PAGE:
Mitch my Dad overhauled his system at age 73.
Enjoy the next purchases and make it a good one.
Enjoy the next purchases and make it a good one.
"When they pry my paypal account credit card from my cold arthritic fingers." Hey, I'm 61 so you've got time. Nothin's gonna change my world,
so have another hit of crystal clear music. It's the trip, man, not the destination! What does bother me though is the congregation of the audiophiles getting older than an episcopalian assemblage
( judging from how many of you recognized those misquotes). We've got to get younger people involved. Start a thread about how to best do that....and don't go passive on us. We're counting on you.
Mitch4t, Life starts at 60. My mother started driving car at the age of 72. On the other hand I think I'm changing things around but in reality I drive the same car for 17 years, work at the same place for 25 years, live at the same address for 21 years (most likely kick the bucket there) while being married for almost 38 years (same wife). Chances, I will keep my system intact, are pretty high.
I would like to share that in the past 5 years I had introduced 4 of my friends to the hobby, ages,
73,67,68, 64, all of them with amazing hearing including my friend Maureen that wears a hearing aide but now they are getting so sophisticated that you can't see them and I think they can listen as good as the rest.
I have been with her from auditions on new equipment dacs minimum differences etc, and she still pick the right stuff, not mentioning her passion for classical, streaming Internet radio, picking right furniture for the system etc.
I am 40 finishing my masters and I feel so happy introducing my friends to the hobby, they have been all their lives in the west, and I emigrated to America 10 years ago, I guess is about exposure, I wish more regular consumers were expose to the right sound....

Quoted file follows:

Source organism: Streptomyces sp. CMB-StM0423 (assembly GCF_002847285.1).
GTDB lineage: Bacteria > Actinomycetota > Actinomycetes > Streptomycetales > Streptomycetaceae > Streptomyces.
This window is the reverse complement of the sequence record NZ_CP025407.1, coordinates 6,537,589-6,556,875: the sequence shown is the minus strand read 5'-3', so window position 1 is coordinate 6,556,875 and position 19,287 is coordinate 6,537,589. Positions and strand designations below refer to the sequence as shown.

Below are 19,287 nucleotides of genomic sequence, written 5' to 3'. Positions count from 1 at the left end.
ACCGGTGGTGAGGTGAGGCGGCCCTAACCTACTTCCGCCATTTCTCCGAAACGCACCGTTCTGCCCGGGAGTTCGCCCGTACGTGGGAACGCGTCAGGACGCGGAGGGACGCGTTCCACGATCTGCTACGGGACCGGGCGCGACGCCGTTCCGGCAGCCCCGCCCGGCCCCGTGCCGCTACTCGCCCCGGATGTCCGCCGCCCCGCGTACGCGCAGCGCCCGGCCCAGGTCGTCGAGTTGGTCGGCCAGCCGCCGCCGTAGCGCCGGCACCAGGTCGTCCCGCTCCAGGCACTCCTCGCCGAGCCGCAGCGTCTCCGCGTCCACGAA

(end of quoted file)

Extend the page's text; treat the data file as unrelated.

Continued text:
Never is too late to experience a dream sound, enjoy what you hear and don't forget that life is a personal gift and the best of all.....
My respects and regards to you all.
MartyKL--your question about Barolo made me recall the following: two friends and I each bought a bottle of Barolo for a fourth friend's 50th birthday. Several years later, our fourth friend died from cancer, and we learned that he had not drunk any of the three bottles of Barolo. At his funeral service, one of my friends spoke to the gathering, and his opening words were, "Drink the Barolo!" So buy the Barolo at any age, and go ahead and drink it.
I think I have bought my last amps, pre-amp, and speakers.
Front ends are a different story. I am in the process of replacing my turntable.
I just turned 70 and am blessed to still have very good hearing although I can't say the same for my eyesight.
Since my golfing has gone to pot this hobby is something I can still enjoy.
It seems that only older audiophiles who are blessed with good hearing can appreciate exquisite sound and music. The best software, meaning LP's are also required. The very same music, and LP's that have been in my collection for ages, sounds so much more beautiful with Class "B" analogue played back on Class "A" reel to reel, I'm in heaven.
I'll buy my last amp when I can no longer afford the amp I desire, which is now, if I can't get the funds.
I retired a few years ago and bought a Brystom amp with a 20 year warranty. Since my last amp served for about 17 years and was great, and the only reason I upgraded was i had a big pile of money to throw away...
I am pretty certain this Bryston 4B-SST² will be my last amp.
If I blow money on equipment, it will be on 20.7 Magnepans.
Well that's a bit revealing, Elizabeth. Why don't you already have them? I sure would and I'm only 56. As Airegin stated, hearing is probably going to be the major factor in answering this question. But I mean in terms of satisfying one's hearing deficit which will most likely include hearing aids, and/or of sorts.
Being satisfied with what you have isn't age specific any more than wanting something else is. Not growing intellectually or desiring anything new isn't a sign of age, it's a sign of laziness and a lack of intellectual curiosity that's merely sad. I don't close any artistic doors, but am amazed at how many people do. Smugly.